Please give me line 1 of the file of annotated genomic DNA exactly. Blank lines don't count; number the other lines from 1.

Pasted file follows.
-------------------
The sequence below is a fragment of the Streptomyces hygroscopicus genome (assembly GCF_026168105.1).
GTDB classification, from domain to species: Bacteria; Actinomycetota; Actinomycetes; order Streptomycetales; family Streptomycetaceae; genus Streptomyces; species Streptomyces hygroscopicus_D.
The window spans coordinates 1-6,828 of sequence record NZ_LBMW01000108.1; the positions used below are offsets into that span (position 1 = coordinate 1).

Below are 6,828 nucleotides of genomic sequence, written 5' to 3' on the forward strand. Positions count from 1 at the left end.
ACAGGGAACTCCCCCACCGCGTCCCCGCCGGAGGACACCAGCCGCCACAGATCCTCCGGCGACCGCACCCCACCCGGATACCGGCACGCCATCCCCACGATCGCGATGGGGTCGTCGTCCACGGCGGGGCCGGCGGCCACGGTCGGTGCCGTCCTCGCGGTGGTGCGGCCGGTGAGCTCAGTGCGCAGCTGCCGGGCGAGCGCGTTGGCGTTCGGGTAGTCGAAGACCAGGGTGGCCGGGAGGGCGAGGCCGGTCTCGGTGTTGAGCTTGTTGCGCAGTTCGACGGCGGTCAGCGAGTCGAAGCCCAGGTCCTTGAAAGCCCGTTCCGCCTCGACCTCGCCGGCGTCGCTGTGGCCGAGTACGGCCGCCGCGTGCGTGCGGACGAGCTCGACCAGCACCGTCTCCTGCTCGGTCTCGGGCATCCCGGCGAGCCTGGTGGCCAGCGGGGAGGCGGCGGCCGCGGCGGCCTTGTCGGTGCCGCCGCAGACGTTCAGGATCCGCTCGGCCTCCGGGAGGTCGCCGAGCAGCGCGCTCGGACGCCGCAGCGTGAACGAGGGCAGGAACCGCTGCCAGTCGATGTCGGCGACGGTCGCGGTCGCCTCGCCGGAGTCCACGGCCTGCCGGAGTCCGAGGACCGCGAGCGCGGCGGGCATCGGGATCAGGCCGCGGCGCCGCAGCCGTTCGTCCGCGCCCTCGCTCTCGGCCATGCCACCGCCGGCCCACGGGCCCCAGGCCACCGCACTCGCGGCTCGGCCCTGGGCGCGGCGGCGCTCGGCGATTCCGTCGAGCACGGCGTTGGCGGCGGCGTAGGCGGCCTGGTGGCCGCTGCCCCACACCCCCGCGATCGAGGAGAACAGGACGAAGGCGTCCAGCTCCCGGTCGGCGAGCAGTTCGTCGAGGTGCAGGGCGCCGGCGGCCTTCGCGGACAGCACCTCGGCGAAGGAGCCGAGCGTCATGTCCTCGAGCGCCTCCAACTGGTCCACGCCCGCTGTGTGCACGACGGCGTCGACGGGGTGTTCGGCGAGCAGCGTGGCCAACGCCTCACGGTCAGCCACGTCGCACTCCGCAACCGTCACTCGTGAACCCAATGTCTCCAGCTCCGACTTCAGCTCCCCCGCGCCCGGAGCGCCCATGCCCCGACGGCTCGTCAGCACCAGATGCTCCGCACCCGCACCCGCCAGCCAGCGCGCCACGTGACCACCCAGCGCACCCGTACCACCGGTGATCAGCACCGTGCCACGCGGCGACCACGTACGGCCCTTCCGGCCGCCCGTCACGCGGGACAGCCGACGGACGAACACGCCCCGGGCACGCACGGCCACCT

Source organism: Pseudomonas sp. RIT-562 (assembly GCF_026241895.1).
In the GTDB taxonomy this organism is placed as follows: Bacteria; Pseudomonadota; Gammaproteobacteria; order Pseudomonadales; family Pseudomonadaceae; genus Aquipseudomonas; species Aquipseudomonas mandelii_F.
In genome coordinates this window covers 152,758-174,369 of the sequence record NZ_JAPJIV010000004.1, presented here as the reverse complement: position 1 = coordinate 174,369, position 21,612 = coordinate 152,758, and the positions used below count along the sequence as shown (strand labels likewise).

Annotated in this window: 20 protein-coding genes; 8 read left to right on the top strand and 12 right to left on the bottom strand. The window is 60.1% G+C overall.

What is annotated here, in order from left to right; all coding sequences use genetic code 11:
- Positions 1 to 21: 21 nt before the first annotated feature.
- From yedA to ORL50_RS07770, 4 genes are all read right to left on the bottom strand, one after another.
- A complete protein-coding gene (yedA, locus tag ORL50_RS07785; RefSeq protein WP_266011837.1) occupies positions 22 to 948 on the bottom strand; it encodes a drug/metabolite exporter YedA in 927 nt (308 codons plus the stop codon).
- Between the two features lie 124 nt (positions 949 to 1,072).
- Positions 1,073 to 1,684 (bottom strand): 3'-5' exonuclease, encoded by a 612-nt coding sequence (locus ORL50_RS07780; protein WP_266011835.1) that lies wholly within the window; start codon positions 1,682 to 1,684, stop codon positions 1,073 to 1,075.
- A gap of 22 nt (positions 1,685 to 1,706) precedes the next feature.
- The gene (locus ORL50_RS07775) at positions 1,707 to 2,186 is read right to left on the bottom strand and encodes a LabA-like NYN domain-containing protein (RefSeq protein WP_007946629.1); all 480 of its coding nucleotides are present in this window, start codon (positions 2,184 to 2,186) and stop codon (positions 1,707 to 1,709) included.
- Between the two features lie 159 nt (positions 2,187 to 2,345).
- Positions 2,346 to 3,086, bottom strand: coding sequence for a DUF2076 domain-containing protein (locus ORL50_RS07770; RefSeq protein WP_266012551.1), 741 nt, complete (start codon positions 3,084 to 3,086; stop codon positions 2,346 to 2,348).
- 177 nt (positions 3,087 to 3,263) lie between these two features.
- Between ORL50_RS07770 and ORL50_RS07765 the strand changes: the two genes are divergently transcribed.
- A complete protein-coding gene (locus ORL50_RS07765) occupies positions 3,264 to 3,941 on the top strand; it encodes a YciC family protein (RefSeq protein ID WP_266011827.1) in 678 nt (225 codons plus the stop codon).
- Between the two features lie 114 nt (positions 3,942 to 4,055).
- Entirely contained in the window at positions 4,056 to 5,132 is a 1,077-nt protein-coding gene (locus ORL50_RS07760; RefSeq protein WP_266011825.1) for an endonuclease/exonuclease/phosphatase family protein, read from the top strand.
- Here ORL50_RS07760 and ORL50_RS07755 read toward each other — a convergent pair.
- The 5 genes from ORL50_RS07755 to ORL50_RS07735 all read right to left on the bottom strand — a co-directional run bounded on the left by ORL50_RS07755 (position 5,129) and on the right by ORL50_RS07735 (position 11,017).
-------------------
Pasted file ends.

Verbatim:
The sequence below is a fragment of the Streptomyces hygroscopicus genome (assembly GCF_026168105.1).